Tag Archives: uber

Hertz to Rent Teslas to Uber Drivers

Photo: Hertz

Car rental giant Hertz announced this week a $4 billion deal to  purchase 100,000 electric Tesla vehicles, and said half those cars would be made available to Uber drivers at low rates.

TNC drivers with high ratings and at least 150 Uber trips in some markets will be able to rent the electric vehicles for $344 a week, potentially lowering their costs to drive for the company. Hertz said that price will eventually come down to less than $300. It’s the biggest deal ever for Tesla.

The 50,000 Teslas are expected to be available for Uber drivers by 2023.

Judge Rules California Gig-worker Law Unconstitutional

A judge ruled California’s Proposition 22, which allowed transportation network companies (TNCs) and other companies to classify workers as independent contractors instead of employees, unconstitutional last week.

Proposition 22 was voted in last November and  heavily supported by Uber, Lyft, and other companies that rely on gig workers, including Instacart and DoorDash. The law allowed such workers to be classified as contractors as long as some benefits were provided. It will likely remain in effect while appeals are filed and ruled on, saving those companies the expense of hiring their drivers as employees.

Superior Court Judge Frank Roesch said in his ruling that Proposition 22 hinders the state’s ability to set workplace standards and has bearing on other rules, including workers’ compensation regulations.

Read the whole story here.


Tackling TNCs: Curb and Congestion Management in Las Vegas

Car sharing driver showing destination to passengers on smart phone.By Brandy Stanley, CAPP

TNCs are not a new phenomenon, but handling them effectively to reduce the congestion they cause and move people through the downtown core is quite a challenge.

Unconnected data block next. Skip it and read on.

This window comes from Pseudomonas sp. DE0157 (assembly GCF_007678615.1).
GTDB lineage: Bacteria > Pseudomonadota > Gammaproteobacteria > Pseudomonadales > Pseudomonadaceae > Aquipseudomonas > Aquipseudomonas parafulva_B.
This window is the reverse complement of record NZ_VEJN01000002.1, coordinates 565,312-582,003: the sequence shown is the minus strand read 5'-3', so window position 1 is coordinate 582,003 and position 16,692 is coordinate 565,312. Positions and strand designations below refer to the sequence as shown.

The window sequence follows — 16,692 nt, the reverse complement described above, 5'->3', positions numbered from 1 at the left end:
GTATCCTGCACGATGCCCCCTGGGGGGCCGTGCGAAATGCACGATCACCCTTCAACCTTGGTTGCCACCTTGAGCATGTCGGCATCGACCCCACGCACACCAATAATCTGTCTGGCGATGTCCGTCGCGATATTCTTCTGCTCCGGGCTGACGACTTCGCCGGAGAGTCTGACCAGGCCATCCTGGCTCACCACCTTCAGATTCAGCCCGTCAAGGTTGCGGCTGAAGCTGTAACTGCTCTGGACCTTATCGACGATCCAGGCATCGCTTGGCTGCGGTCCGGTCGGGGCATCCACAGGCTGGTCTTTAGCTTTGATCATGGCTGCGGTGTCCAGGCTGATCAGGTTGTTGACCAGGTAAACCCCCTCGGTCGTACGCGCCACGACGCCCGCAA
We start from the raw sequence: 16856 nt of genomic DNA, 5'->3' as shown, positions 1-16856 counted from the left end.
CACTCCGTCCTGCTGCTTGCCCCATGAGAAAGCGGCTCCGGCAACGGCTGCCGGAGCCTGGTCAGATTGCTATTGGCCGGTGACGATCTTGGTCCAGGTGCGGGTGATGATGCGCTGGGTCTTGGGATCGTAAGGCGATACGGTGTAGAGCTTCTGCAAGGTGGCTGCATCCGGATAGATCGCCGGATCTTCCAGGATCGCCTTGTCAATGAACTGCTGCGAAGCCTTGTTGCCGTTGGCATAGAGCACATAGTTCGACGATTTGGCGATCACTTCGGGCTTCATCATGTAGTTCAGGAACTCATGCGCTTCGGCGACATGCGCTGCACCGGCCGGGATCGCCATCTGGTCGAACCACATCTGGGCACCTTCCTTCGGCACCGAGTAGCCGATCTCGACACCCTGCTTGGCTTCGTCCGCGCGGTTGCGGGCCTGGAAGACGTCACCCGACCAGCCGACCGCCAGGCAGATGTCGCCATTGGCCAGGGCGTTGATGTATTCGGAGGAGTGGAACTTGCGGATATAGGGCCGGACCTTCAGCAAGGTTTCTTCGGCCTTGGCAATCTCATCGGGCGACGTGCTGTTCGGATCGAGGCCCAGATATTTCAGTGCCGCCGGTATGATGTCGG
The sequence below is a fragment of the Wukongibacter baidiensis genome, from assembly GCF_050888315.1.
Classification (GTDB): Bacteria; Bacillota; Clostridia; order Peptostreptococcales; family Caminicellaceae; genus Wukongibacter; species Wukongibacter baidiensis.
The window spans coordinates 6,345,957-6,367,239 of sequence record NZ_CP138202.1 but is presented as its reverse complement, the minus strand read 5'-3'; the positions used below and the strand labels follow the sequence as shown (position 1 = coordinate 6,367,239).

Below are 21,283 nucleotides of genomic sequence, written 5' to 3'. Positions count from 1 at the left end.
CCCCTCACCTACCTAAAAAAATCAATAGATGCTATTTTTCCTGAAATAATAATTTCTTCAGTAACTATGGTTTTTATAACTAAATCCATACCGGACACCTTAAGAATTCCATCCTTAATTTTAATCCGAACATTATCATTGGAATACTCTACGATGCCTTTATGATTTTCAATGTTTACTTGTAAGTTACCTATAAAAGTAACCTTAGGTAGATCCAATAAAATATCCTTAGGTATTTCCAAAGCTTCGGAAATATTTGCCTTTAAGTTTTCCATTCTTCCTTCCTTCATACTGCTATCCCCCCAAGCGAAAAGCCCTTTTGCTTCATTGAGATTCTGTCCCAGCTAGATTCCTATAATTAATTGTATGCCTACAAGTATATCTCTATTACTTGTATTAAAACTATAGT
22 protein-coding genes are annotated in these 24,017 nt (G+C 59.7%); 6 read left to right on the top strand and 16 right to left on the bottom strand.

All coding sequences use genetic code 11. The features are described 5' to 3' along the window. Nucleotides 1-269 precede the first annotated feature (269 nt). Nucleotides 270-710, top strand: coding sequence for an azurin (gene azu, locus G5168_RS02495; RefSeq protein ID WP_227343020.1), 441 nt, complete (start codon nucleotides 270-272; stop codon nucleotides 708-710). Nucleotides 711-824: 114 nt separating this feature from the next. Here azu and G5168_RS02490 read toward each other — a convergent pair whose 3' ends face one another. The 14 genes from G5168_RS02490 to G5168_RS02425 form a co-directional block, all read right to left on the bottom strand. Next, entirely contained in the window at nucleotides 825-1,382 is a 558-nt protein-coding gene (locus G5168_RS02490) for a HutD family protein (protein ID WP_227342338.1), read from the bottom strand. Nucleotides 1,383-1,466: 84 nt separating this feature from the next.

The City of Las Vegas is taking a two-pronged approach to helping TNCs do business downtown:

  • Using large kiosks with visual cues to help TNC drivers understand where to pick up and drop off passengers and how long they can stay there is proving to be a highly effective strategy for managing precious curb space in busy areas.
  • To get TNCs out of traffic circulation while they wait for the next ride, the city has identified empty parking assets to offer to these drivers.  Providing a place to use the restroom, access WiFi, and rest keeps the drivers happier as well as clearing up the streets.

These two programs have been evolving since prior to COVID and continue to evolve as the city emerges from the pandemic; they involve extensive technology, marketing, stakeholder involvement, and partnerships with the TNCs and local businesses.  There are also plenty of lessons learned and “back to the drawing board” moments, as is often the case when blazing a trail.

Brandy Stanley, CAPP, is parking services manager for the City of Las Vegas. She will present on this topic at the 2021 IPMI Parking & Mobility Conference & Expo, Nov. 29 – Dec. 3, in Tampa, Fla. Click here for details and to register.

TNC Drivers Fear Losing Work with Miami, Austin Autonomous Vehicle Trials

Phone based GPS in a car at night.Transportation network company (TNC) drivers in Miami say they fear losing their income when 1,000 autonomous cars are launched as ride-hails later this year.

Argo AI, Ford, and Lyft announced they’d trial the self-driving cars in Miami and Austin this winter. Drivers for Lyft and Uber say they’re concerned the autonomous cars will cut their rides, hours, and paychecks.

Florida has one of the highest-used TNC networks in the country, and drivers there say the autonomous vehicles are hitting their routes many years ahead of when they anticipated. And because a driverless “robotaxi” cuts a driver out of the ride-hail equation, they say they fear perhaps losing those jobs completely as more self-driving cars hit the roads.

Read the whole story here.

California Mandates EVs for TNCs

Close up of a charging electric car.Transportation network companies (TNCs) such as Uber and Lyft will need to transition to electric vehicles in California by 2030, the state legislature mandated last week.

The new rules, which say 90 percent of ride-share miles traveled must be in electric vehicles by the start of the new decade, also include provisions to make charging access easy and help ensure the cost of both charging and the vehicles themselves is accessible to drivers.